Mamma Mia! Here We Go Again
I usually follow the film critics’ advice, and often consult the Rotten Tomatoes website before investing my time at a cinema. But I made an exception for ‘Mama Mia! Here We Go Again’ – the sequel to ‘Mamma Mia’ with an all-star cast and the music of Abba front and centre.
The critics panned it but there was a special showing for charity and Mrs SG and I were invited to go with a group. And how glad we were that we went.
It’s corny and schmaltzy and syrupy, yes, and it shamelessly exploits nost-Abba-algia. But if one accepts it as a series of video clips held together by a flimsy plot, it’s brilliant and thoroughly entertaining. In fact, if one thinks of it as an opera, dragging one dizzily through a steamy emotional jungle set to music, it sits at high table. It even features a dead woman, which adds to the operatic likeness.
And there’s another thing. As we left the cinema I found myself thinking of the last-but-one Pixar film: ‘Coco’. Both films celebrate and sentimentalise our place in the river of life – the endless flow of generations, each one building on the experience, the achievements and the follies of all that went before, and honouring them. I find that moving.
EPSON MFP image
Governments around the world have been throwing money at their economies in an effort to accelerate inflation. Unemployment rates in the USA, Australia and elsewhere have been falling. And yet real wages have been stagnant for decades.
Well, let me qualify that last statement. Average wages have been stagnant. Some people’s wages have soared while some others’ have gone backwards.
So what’s going on? I have several theories, which are not mutually exclusive:
- Inflation happens when supply is inelastic in response to demand. But for many things that we buy nowadays supply is very elastic indeed. Think about software, on-line entertainment, information, e-books (subliminal ad: Buy my books! Buy my books!), pharmaceuticals and other hi-tech products that cost heaps to develop but very little to replicate. (Conversely, inflationary efforts have been spectacularly successful in real estate markets.)
- Consumers are still enjoying the benefits of shifting manufacturing from high-cost countries to low-cost countries. That process will continue for some time as China takes its turn at outsourcing low-skilled and/or high-polluting processes to poorer countries.
- Outsourcing of services is in its infancy. We’re used to dealing with call centres and tele-scammers in low-wage places, but there’s still a long way to go in back-room financial and legal services, technical support, marketing, R&D…
- There’s another kind of outsourcing too: to customers, who work for nothing. It’s most obvious in supermarkets, where we’re encouraged to scan and bag our own groceries. And have you ever tried to get technical help online from Microsoft? They refer you to other customers who may have worked out the solution to your problem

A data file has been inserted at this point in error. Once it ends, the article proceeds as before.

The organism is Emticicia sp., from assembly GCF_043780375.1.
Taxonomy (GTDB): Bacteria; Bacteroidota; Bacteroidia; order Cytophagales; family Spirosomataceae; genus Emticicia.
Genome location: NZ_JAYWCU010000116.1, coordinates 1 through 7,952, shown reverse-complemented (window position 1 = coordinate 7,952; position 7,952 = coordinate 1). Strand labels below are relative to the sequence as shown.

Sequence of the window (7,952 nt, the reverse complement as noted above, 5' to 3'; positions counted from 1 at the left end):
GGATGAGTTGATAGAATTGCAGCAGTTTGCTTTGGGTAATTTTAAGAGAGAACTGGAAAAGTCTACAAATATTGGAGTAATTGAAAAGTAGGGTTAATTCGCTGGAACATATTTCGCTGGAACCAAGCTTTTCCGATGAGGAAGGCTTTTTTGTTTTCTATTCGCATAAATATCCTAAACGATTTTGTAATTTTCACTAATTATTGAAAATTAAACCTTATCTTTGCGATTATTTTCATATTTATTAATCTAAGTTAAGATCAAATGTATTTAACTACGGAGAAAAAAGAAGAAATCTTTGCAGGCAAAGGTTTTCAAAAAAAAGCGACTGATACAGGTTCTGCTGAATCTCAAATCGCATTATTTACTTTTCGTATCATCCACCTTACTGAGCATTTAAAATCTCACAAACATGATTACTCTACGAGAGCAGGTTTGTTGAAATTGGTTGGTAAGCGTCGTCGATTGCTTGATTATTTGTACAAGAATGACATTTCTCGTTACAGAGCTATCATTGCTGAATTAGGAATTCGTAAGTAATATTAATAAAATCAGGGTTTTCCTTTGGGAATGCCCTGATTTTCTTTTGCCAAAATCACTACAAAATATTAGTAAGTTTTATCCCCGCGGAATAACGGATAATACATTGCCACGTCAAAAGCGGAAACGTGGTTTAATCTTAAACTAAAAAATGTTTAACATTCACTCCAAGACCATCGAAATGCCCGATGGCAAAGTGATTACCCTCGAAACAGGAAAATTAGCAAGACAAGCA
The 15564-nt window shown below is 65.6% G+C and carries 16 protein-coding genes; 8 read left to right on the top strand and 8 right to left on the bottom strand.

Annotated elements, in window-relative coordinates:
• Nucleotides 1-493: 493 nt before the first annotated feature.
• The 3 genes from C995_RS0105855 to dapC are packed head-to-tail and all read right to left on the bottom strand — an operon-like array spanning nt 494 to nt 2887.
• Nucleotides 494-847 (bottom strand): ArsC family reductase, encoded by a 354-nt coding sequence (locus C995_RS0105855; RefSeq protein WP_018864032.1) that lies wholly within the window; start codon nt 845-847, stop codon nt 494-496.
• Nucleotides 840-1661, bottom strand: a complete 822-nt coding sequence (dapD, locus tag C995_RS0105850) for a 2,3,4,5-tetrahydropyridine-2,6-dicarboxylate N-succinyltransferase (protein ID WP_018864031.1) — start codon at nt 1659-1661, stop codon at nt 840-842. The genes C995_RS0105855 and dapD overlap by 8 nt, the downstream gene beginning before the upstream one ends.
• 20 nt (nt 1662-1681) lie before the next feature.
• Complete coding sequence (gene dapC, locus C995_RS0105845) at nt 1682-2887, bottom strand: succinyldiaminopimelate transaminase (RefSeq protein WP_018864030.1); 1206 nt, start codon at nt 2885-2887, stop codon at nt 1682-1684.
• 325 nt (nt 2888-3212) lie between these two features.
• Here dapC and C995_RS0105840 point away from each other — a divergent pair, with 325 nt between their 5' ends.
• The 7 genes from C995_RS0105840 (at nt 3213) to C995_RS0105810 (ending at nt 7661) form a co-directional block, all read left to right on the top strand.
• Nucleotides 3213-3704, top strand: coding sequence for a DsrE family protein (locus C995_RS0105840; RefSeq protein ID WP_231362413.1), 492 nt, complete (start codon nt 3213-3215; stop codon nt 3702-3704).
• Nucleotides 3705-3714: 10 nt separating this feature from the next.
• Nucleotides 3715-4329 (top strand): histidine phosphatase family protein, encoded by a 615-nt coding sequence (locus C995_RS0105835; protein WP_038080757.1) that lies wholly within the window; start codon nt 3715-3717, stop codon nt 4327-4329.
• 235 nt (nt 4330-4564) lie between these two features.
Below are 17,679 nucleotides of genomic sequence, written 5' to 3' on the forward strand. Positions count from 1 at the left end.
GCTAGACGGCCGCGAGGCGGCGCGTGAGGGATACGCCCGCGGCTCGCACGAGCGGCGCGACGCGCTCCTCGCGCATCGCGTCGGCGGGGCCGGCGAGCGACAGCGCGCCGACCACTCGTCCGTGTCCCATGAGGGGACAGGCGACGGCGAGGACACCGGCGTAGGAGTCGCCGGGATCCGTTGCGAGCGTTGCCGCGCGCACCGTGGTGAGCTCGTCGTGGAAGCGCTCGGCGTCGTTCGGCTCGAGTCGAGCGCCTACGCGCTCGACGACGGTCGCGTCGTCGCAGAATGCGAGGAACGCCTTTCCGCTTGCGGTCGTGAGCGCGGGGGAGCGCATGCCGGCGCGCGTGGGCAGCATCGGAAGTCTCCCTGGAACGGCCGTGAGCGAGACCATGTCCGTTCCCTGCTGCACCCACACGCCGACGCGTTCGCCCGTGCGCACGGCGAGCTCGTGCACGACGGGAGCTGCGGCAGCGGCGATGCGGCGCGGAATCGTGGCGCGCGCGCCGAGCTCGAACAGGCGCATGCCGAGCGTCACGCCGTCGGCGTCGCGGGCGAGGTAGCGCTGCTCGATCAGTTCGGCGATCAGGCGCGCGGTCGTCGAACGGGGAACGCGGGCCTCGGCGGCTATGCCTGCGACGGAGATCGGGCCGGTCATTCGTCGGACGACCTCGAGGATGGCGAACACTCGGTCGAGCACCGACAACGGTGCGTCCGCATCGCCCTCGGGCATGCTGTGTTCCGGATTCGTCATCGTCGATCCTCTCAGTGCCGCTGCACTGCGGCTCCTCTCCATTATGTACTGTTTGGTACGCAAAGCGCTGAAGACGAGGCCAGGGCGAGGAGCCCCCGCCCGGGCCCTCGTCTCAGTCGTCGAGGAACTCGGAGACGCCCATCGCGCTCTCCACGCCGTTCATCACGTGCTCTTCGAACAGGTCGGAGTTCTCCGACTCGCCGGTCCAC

- ‘Uberisation’ has entered the lexicon. Transmogrifying people from employees to self-employed contractors is one thread in a weave of digital platforms, casualisation, zero-hours contracts and exploitation of immigrants working illegally** which all tend towards erosion of wages.
- Social policies and compliance requirements that discourage taking on staff. Outsourcing to a contractor, without inquiring about their employment practices, is safer and generally cheaper.
Six theories. Any more?
** I have in mind foreign students in Australia, who are allowed to work 20 hours per week but have been found working much longer hours for 20 hours’ pay. Their employers tend to be franchisees, who claim that the onerous terms of their franchises don’t allow them to pay legal wages. The franchisors hold up their hands in horror: “How terrible! We deplore this! We didn’t know!”
It happened at last. I am no longer just a self-publisher of e-books, but a published author in the true sense. And it happened at warp speed, which is most unusual in the world of books.
This is how it went…
Last month I heard about a competition being run by a new publishing house based in my home town of Adelaide. It was only two days before the deadline for entries, so I quickly formatted my unpublished novel ‘Bobby Shafter’ in accordance with the competition rules and emailed it off. Within what seemed like a heartbeat I had an email telling me that I had won!
The prize, of course, was publication. So on 31 August (Did I mention ‘warp speed’?) ‘Bobby Shafter’ will be launched along with the publishing house itself: Elephant House Press. Appropriately, the launch will take place at The Elephant British Pub.
The film rights are still up for grabs, so if you’re in the movie business…